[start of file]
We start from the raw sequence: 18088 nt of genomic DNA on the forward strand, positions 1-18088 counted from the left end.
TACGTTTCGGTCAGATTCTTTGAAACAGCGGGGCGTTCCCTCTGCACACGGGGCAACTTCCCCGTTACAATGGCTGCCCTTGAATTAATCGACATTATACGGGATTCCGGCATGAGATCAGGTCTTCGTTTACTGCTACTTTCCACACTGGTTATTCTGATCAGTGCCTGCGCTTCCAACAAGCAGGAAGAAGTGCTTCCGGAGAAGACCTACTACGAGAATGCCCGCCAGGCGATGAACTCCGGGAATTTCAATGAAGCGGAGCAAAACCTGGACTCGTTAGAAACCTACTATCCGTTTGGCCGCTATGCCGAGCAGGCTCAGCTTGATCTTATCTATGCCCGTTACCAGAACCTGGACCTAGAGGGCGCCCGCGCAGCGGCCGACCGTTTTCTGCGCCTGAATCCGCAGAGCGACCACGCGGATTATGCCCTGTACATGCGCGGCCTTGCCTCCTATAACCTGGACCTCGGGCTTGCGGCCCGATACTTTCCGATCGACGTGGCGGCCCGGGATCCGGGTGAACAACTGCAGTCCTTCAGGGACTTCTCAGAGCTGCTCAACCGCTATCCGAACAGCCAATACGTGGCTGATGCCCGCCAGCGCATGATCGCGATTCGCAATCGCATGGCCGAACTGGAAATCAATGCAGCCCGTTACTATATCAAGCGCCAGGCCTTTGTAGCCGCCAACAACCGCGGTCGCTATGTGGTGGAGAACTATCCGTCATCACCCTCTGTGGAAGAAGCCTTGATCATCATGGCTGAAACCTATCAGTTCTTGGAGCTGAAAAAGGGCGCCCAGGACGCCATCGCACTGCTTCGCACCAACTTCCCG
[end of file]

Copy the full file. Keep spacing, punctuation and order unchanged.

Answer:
We start from the raw sequence: 18088 nt of genomic DNA on the forward strand, positions 1-18088 counted from the left end.
TACGTTTCGGTCAGATTCTTTGAAACAGCGGGGCGTTCCCTCTGCACACGGGGCAACTTCCCCGTTACAATGGCTGCCCTTGAATTAATCGACATTATACGGGATTCCGGCATGAGATCAGGTCTTCGTTTACTGCTACTTTCCACACTGGTTATTCTGATCAGTGCCTGCGCTTCCAACAAGCAGGAAGAAGTGCTTCCGGAGAAGACCTACTACGAGAATGCCCGCCAGGCGATGAACTCCGGGAATTTCAATGAAGCGGAGCAAAACCTGGACTCGTTAGAAACCTACTATCCGTTTGGCCGCTATGCCGAGCAGGCTCAGCTTGATCTTATCTATGCCCGTTACCAGAACCTGGACCTAGAGGGCGCCCGCGCAGCGGCCGACCGTTTTCTGCGCCTGAATCCGCAGAGCGACCACGCGGATTATGCCCTGTACATGCGCGGCCTTGCCTCCTATAACCTGGACCTCGGGCTTGCGGCCCGATACTTTCCGATCGACGTGGCGGCCCGGGATCCGGGTGAACAACTGCAGTCCTTCAGGGACTTCTCAGAGCTGCTCAACCGCTATCCGAACAGCCAATACGTGGCTGATGCCCGCCAGCGCATGATCGCGATTCGCAATCGCATGGCCGAACTGGAAATCAATGCAGCCCGTTACTATATCAAGCGCCAGGCCTTTGTAGCCGCCAACAACCGCGGTCGCTATGTGGTGGAGAACTATCCGTCATCACCCTCTGTGGAAGAAGCCTTGATCATCATGGCTGAAACCTATCAGTTCTTGGAGCTGAAAAAGGGCGCCCAGGACGCCATCGCACTGCTTCGCACCAACTTCCCG